An Apple A Day

Educator teaches adults and youth to ward against obesity year -- round

As a young girl growing up in Vaughan, Mississippi, Yvonne Sanders — Butler loved the sweet, delectable desserts she helped her mother prepare. But overindulging her appetite led to weight issues at a young age and to obesity in adulthood. In 1996, a near — death experience caused by hypertension showed Sanders — Butler, who weighed 189 pounds at just 5 feet 4 inches, that a change was necessary.

With healthier eating, exercising, and joining Overeaters Anonymous (www. oa.org), Sanders — Butler, a borderline diabetic, took control of her life. In six months she lost 50 pounds and got her blood pressure to a healthy 120/72. She also became more educated about what it takes to lead a healthy life and made it her life mission to pass that knowledge on to others.

In 1999, Sanders — Butler set a precedent as principal of Browns Mill Elementary School in Lithonia, Georgia, spearheading a program making the elementary school the first sugar — free school in the nation.

“I saw children struggling with the same weight problems I had [and] I believe it was due to their steady diet of high sugar and high fat foods with little or no exercise,” says the 49 — year — old. “As the school leader, I felt compelled to act.”

Baked foods, steamed vegetables, fresh fruits, wheat rolls, and soy or low — fat milk are typical items offered during lunch at Browns Mill. All soda machines were replaced with with ones offering bottled water and natural juices. The fitness curriculum was revamped not only for the students but for the teachers and staff too. Besides courses such as step aerobics, yoga, and dance for students, faculty and staff participate in before — and after — school exercises, which include treadmills and weightlifting.

“Educating students, parents, and staff about the importance of nutrition and fitness was to our advantage,” says Sanders — Butler, who also worked with parents to provide their families with healthier eating options at home. “[This] helped to not only modify behavior of our students, but it also contributed to a reduction in nurse referrals, a drop in discipline problems, and higher test scores.”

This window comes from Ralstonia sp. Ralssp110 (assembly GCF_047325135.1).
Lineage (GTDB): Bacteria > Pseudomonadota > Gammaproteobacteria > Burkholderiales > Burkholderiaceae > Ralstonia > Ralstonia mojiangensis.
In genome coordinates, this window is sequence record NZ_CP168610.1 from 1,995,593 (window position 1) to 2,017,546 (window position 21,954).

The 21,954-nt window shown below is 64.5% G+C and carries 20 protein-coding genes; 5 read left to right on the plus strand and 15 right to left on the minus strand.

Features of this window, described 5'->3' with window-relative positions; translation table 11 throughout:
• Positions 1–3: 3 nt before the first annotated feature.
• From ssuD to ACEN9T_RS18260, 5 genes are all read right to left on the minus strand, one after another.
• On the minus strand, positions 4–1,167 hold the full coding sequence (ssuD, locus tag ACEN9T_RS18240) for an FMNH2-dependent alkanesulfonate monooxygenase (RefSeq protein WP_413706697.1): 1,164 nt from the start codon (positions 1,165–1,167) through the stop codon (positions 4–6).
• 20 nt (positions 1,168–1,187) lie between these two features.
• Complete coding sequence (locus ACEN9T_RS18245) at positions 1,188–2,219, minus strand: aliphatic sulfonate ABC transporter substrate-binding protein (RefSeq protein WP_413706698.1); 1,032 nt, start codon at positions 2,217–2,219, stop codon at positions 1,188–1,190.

According to the U.S. Department of Agriculture, Food and Nutrition Service, only 2% of America’s children meet all the recommendations of the Food Guide Pyramid. Sixteen percent do not meet any. Sanders — Butler says 17.6% of African American boys and 22.1% of African American girls are overweight or obese, compared with 11.9% of white boys and 12% of white girls.

Going beyond the school’s makeover, in 2005, Sanders — Butler founded Ennovy Inc. (www.ennovyinc.com). The intervention initiative provides “sound nutrition and fitness practices, behavioral influence techniques, and project management disciplines to help organizations assess and better manage wellness,” says Sanders — Butler.

“Obesity predisposes a person for so many debilitating, catastrophic diseases, including diabetes, heart disease, hypertension, and cancer,” says Lorine Phillips Bizzell, a registered dietician for Ennovy. “Yvonne Sanders — Butler was brave enough to tackle the nutrition and physical activity head — on. Everyone, including the family, has a role in shaping healthier eating habits.”

In addition to being

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